Record 17,000 rally against ‘Islamization’ in Dresden
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Record 17,000 rally against ‘Islamization’ in Dresden

4,500 counter-demonstrators march under the slogan ‘Nazi-free Dresden’; Merkel: Don’t fall prey to xenophobic ‘rabble-rousing’

Protesters of the "Patriotic Europeans Against the Islamization of the Occident" (PEGIDA) demonstrate in Dresden, eastern Germany, on December 22, 2014.  (photo credit: AFP/Kay Nietfield)
Protesters of the "Patriotic Europeans Against the Islamization of the Occident" (PEGIDA) demonstrate in Dresden, eastern Germany, on December 22, 2014. (photo credit: AFP/Kay Nietfield)

BERLIN — A record 17,000 anti-Islamic protesters rallied Monday in Dresden, celebrating the rise of their far-right populist movement by singing Christmas carols.

The rally by the “Patriotic Europeans Against the Islamization of the Occident” or PEGIDA was the group’s tenth demonstration in as many weeks. Germany has been grappling with the emergence of PEGIDA, whose ranks in the city of Dresden have swelled rapidly from just a few hundred in October.

About 4,500 counter-demonstrators marched through the city under the slogan “Nazi-free Dresden”, warning that there was no space for racism and xenophobia in the country that perpetrated the Holocaust.

Most PEGIDA followers insist they are not Nazis but patriots who worry about the “watering down” of their Christian-rooted culture and traditions. They often accuse mainstream political parties of betraying them and the media of lying.

Potestors hold up banner reading "Together against Neo Nazis and racism" during a demonstration under the slogan "Dresden Nazi-free" against the "Patriotic Europeans Against the Islamisation of the Occident" (PEGIDA) in Dresden, eastern Germany, on December 22, 2014. (Kay Nietfield, AFP)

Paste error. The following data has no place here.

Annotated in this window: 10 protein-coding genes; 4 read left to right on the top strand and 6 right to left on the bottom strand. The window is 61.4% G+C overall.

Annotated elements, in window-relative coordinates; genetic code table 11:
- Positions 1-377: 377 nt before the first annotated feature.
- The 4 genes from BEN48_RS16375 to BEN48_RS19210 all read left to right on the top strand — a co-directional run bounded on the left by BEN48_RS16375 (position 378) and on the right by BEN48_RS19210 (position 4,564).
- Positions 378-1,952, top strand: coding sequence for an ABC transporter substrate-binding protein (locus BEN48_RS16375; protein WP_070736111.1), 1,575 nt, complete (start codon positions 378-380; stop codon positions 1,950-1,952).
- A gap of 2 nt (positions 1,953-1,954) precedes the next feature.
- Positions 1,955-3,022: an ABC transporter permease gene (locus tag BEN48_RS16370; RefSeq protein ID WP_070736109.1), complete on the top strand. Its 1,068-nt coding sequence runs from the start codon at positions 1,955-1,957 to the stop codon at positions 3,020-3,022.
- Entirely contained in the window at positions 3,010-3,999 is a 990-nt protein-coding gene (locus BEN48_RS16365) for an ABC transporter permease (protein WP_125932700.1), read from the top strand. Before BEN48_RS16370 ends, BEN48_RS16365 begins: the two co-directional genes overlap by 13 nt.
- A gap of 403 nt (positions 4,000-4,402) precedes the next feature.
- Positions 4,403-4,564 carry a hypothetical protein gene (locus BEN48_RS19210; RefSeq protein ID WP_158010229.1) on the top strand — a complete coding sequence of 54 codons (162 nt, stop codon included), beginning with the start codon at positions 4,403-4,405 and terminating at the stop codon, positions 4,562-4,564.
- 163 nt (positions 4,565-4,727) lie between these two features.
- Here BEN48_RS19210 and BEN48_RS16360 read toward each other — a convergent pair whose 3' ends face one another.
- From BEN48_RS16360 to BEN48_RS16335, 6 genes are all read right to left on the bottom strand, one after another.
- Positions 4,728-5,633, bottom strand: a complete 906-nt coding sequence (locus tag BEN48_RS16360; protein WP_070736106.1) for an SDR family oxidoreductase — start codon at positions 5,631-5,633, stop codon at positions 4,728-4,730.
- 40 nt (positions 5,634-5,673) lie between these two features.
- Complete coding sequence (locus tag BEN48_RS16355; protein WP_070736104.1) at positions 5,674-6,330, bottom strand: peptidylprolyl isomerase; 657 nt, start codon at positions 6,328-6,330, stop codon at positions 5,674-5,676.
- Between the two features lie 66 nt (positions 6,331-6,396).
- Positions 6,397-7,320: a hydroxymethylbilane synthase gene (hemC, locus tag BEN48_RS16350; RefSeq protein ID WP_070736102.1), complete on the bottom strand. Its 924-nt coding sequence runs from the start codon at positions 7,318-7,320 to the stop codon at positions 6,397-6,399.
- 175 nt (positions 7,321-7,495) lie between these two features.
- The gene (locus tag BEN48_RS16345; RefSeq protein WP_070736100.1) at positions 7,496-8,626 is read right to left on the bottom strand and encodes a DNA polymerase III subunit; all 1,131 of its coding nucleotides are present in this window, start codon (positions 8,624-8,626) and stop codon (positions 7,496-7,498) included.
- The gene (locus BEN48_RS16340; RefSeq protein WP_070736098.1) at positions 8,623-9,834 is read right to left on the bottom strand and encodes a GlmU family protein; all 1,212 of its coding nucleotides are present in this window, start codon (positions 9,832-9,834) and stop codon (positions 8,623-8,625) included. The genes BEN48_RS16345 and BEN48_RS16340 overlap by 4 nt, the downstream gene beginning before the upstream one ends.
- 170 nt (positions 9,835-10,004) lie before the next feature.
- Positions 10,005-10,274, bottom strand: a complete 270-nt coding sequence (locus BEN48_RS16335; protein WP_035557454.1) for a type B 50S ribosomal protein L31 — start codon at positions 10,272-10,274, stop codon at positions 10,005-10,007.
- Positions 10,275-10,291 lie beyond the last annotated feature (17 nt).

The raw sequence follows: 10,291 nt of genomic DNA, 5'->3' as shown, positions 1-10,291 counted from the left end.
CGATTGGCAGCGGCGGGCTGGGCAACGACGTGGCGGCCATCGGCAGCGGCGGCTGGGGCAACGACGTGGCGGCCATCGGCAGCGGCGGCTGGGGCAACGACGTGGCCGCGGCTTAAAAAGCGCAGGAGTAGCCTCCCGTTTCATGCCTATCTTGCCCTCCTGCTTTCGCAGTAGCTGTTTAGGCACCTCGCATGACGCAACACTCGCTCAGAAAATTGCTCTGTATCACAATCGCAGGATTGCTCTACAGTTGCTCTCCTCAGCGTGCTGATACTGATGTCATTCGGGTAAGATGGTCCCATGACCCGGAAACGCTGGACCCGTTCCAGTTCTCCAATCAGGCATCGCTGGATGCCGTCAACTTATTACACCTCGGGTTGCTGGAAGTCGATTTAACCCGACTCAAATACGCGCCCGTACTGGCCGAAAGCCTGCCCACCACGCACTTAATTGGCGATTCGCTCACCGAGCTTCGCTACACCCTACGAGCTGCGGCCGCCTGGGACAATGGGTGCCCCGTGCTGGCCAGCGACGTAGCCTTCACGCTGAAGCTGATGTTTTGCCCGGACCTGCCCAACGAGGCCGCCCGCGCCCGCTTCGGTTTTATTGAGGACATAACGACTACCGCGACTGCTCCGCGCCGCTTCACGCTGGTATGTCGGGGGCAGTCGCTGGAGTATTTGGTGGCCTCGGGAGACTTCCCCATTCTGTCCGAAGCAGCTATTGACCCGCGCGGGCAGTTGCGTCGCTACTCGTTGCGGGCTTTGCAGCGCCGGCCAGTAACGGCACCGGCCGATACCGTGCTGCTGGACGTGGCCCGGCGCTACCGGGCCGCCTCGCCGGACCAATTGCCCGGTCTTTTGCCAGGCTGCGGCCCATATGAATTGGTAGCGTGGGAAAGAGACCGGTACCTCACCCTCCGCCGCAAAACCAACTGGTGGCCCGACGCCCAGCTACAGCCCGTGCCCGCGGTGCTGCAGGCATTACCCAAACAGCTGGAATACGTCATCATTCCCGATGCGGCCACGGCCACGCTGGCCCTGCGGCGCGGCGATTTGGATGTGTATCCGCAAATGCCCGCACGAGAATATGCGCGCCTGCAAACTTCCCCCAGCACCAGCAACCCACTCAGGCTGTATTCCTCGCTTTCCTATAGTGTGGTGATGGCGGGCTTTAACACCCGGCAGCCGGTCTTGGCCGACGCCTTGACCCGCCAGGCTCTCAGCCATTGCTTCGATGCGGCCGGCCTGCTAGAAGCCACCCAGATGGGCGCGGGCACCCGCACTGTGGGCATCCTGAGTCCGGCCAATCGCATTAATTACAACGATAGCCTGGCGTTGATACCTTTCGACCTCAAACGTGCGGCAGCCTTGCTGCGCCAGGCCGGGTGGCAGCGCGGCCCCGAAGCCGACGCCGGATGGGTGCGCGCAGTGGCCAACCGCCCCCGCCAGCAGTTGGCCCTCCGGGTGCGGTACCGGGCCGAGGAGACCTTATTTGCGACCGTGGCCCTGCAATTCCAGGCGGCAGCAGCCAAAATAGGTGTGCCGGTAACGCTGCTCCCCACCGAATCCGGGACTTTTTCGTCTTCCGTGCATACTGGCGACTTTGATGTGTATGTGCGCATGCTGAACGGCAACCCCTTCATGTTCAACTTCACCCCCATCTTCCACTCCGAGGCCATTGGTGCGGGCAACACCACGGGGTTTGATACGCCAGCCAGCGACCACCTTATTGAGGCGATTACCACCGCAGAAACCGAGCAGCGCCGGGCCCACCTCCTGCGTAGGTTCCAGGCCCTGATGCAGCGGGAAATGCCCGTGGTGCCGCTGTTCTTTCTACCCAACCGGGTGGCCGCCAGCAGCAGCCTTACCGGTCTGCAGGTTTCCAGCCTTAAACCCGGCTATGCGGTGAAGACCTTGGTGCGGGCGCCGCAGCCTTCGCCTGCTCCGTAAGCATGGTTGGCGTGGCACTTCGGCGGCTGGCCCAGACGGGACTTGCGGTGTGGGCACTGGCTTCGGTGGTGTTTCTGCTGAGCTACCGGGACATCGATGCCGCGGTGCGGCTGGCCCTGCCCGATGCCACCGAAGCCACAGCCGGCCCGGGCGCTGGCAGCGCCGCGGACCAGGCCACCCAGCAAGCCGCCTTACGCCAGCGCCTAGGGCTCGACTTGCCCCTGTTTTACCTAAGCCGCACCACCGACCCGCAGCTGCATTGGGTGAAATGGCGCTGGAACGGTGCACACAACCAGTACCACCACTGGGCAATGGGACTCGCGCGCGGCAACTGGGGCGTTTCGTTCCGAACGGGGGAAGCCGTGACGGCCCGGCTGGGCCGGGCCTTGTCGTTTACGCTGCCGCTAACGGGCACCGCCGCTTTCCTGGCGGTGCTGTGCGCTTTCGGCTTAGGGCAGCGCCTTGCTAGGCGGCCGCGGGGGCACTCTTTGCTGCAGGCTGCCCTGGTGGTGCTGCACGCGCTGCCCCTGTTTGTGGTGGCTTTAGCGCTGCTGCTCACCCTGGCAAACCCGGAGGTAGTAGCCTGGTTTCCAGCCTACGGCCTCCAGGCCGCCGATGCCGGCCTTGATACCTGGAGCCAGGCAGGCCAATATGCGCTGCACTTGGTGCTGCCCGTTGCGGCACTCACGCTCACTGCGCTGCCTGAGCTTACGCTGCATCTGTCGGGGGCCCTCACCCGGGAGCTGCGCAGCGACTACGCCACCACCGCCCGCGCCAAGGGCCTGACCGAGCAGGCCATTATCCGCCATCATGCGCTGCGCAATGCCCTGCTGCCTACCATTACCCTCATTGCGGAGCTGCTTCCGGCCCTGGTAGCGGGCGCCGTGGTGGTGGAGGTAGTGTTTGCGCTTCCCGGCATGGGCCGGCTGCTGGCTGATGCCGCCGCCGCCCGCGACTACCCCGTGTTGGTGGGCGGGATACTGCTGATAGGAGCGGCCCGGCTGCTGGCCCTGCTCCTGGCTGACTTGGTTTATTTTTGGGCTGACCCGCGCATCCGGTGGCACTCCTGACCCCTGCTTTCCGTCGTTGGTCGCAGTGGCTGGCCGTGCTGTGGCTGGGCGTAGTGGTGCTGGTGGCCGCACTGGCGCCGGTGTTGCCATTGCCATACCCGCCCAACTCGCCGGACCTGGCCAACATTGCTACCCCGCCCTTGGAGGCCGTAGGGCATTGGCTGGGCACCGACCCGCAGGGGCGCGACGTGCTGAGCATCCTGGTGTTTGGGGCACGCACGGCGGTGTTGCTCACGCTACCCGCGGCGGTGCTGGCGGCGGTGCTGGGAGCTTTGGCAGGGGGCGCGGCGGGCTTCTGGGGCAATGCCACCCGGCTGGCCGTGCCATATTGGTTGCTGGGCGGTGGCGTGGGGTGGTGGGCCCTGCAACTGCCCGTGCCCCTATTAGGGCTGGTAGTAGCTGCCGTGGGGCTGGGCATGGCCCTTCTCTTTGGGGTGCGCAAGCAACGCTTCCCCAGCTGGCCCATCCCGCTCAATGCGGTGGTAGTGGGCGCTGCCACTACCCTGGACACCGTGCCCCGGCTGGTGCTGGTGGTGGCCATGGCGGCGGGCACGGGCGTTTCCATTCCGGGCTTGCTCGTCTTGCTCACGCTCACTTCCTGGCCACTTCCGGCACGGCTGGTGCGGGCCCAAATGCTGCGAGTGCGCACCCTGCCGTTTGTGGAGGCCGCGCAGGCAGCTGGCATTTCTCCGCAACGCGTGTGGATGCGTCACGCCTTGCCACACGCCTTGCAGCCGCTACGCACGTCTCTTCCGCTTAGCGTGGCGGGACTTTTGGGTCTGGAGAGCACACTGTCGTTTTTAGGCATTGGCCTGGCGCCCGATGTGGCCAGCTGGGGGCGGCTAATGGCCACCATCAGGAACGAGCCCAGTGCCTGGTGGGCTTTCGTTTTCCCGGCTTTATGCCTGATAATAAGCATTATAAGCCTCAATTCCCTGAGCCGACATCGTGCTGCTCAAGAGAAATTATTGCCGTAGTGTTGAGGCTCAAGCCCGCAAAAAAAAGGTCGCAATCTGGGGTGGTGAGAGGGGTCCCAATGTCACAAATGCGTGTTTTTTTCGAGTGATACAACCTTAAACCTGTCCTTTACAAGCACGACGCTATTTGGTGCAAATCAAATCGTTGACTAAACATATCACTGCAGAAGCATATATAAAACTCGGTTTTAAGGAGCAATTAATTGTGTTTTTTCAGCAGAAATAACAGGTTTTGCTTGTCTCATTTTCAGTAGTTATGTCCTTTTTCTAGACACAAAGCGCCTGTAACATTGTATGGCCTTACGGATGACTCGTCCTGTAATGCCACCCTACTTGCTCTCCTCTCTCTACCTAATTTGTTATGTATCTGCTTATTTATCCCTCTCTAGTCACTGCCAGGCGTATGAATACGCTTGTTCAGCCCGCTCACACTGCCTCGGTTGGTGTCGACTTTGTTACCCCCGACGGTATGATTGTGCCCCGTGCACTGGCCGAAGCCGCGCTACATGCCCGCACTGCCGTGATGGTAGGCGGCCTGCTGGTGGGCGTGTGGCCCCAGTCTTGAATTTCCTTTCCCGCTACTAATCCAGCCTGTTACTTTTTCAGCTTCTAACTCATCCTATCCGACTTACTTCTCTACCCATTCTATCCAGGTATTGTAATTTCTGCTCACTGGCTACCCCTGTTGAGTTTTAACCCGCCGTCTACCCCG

Potestors hold up banner reading “Together against Neo Nazis and racism” during a demonstration under the slogan “Dresden Nazi-free” against the “Patriotic Europeans Against the Islamisation of the Occident” (PEGIDA) in Dresden, eastern Germany, on December 22, 2014. (Kay Nietfield, AFP)

Braving cold and wet weather, they gathered outside the historic Semperoper concert hall for their pre-Christmas recital. Police put their numbers at about 17,500, up from the previous high of 15,000 a week earlier.

The management of the opera house signaled its distaste by turning the building’s lights off and flying flags outside that read: “Open your eyes”, “Open your hearts”, “Open doors” and “Human dignity is sacrosanct”, the first line of the national constitution.

The Protestant bishop of Saxony state, Jochen Bohl, said that by singing Christmas carols the PEGIDA followers were seeking “to exploit a Christian symbol and a Christian tradition” for political purposes, German news agency DPA reported.

Former German chancellor Gerhard Schroeder, of the center-left Social Democrats, called for concerned citizens to launch a “rebellion of the decent” against the anti-foreigner movement, saying “that’s the kind of public reaction we need now”.

PEGIDA, born in a city that was part of communist East Germany until the fall of the Berlin Wall 25 years ago, has spawned copycat groups in western areas which have failed so far to attract similar crowds.

Smaller clone groups rallied Monday in the western cities of Bonn, Kassel and Wuerzburg, but they only drew up to 200 followers each and were all vastly outnumbered by counter-demonstrations that drew 20,000 nationwide.

Police reported no major violence but said eight people were temporarily detained after confrontations in Kassel, according to DPA.

The biggest anti-PEGIDA march was held in the southern city of Munich, where at least 12,000 rallied under the banner “Make space – Refugees are welcome”.

“We have space for people of different skin color, ethnic origin and mother tongue,” city mayor Dieter Reiter told the crowd.

“We have space for all religions and believers: for those who go to the mosque on Fridays, who go to the synagogue on Saturdays, or to church on Sundays, but also for those who prefer to just stay home.”

Politicians from all major parties have been stunned by the emergence of the right-wing nationalists who vent their anger against what they consider a broken immigration and asylum system.

The movement has emerged at a time when Germany, Europe’s biggest economy, has become the continent’s top destination for asylum seekers, and the world’s number two destination for migrants after the United States.

The influx of refugees from Syria, Iraq, Afghanistan and several African and Balkan countries has strained local governments, which have scrambled to house the newcomers in old schools, office blocks and army barracks.

Chancellor Angela Merkel has cautioned Germans against falling prey to any form of xenophobic “rabble-rousing”, while other lawmakers have deplored the new “pin-striped Nazis”.

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